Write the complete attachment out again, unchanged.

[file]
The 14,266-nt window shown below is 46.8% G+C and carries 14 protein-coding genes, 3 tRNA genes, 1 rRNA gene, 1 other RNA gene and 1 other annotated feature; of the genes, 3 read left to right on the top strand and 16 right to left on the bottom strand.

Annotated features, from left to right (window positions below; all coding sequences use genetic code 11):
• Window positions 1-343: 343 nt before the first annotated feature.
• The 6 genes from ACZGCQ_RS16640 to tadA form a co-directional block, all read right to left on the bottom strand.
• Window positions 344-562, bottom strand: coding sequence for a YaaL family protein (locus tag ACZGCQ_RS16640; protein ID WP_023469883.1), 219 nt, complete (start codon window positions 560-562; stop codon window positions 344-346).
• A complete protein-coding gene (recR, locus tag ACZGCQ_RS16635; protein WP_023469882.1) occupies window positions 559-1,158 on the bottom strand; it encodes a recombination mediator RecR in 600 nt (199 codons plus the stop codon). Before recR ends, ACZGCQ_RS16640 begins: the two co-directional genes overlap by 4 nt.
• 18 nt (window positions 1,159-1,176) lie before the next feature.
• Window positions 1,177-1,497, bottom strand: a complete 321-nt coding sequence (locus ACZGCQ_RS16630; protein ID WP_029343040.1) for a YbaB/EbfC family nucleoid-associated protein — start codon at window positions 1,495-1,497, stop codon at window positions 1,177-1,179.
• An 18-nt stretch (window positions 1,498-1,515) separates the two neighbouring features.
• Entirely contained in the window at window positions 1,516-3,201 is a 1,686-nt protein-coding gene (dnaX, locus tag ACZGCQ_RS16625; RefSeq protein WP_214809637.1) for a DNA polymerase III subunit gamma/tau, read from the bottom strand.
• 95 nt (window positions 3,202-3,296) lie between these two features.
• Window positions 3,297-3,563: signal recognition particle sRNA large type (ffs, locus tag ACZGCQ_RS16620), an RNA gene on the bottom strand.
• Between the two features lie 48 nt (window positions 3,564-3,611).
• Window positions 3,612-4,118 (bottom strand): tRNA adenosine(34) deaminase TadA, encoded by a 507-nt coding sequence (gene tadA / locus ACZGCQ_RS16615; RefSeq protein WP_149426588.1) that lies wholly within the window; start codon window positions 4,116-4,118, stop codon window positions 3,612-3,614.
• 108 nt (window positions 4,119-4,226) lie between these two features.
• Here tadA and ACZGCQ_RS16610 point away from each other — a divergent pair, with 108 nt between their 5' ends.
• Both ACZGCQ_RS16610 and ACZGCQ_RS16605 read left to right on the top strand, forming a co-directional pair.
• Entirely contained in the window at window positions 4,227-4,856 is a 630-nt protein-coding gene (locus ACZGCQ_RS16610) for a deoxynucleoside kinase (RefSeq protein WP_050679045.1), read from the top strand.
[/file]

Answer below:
The 14,266-nt window shown below is 46.8% G+C and carries 14 protein-coding genes, 3 tRNA genes, 1 rRNA gene, 1 other RNA gene and 1 other annotated feature; of the genes, 3 read left to right on the top strand and 16 right to left on the bottom strand.

Annotated features, from left to right (window positions below; all coding sequences use genetic code 11):
• Window positions 1-343: 343 nt before the first annotated feature.
• The 6 genes from ACZGCQ_RS16640 to tadA form a co-directional block, all read right to left on the bottom strand.
• Window positions 344-562, bottom strand: coding sequence for a YaaL family protein (locus tag ACZGCQ_RS16640; protein ID WP_023469883.1), 219 nt, complete (start codon window positions 560-562; stop codon window positions 344-346).
• A complete protein-coding gene (recR, locus tag ACZGCQ_RS16635; protein WP_023469882.1) occupies window positions 559-1,158 on the bottom strand; it encodes a recombination mediator RecR in 600 nt (199 codons plus the stop codon). Before recR ends, ACZGCQ_RS16640 begins: the two co-directional genes overlap by 4 nt.
• 18 nt (window positions 1,159-1,176) lie before the next feature.
• Window positions 1,177-1,497, bottom strand: a complete 321-nt coding sequence (locus ACZGCQ_RS16630; protein ID WP_029343040.1) for a YbaB/EbfC family nucleoid-associated protein — start codon at window positions 1,495-1,497, stop codon at window positions 1,177-1,179.
• An 18-nt stretch (window positions 1,498-1,515) separates the two neighbouring features.
• Entirely contained in the window at window positions 1,516-3,201 is a 1,686-nt protein-coding gene (dnaX, locus tag ACZGCQ_RS16625; RefSeq protein WP_214809637.1) for a DNA polymerase III subunit gamma/tau, read from the bottom strand.
• 95 nt (window positions 3,202-3,296) lie between these two features.
• Window positions 3,297-3,563: signal recognition particle sRNA large type (ffs, locus tag ACZGCQ_RS16620), an RNA gene on the bottom strand.
• Between the two features lie 48 nt (window positions 3,564-3,611).
• Window positions 3,612-4,118 (bottom strand): tRNA adenosine(34) deaminase TadA, encoded by a 507-nt coding sequence (gene tadA / locus ACZGCQ_RS16615; RefSeq protein WP_149426588.1) that lies wholly within the window; start codon window positions 4,116-4,118, stop codon window positions 3,612-3,614.
• 108 nt (window positions 4,119-4,226) lie between these two features.
• Here tadA and ACZGCQ_RS16610 point away from each other — a divergent pair, with 108 nt between their 5' ends.
• Both ACZGCQ_RS16610 and ACZGCQ_RS16605 read left to right on the top strand, forming a co-directional pair.
• Entirely contained in the window at window positions 4,227-4,856 is a 630-nt protein-coding gene (locus ACZGCQ_RS16610) for a deoxynucleoside kinase (RefSeq protein WP_050679045.1), read from the top strand.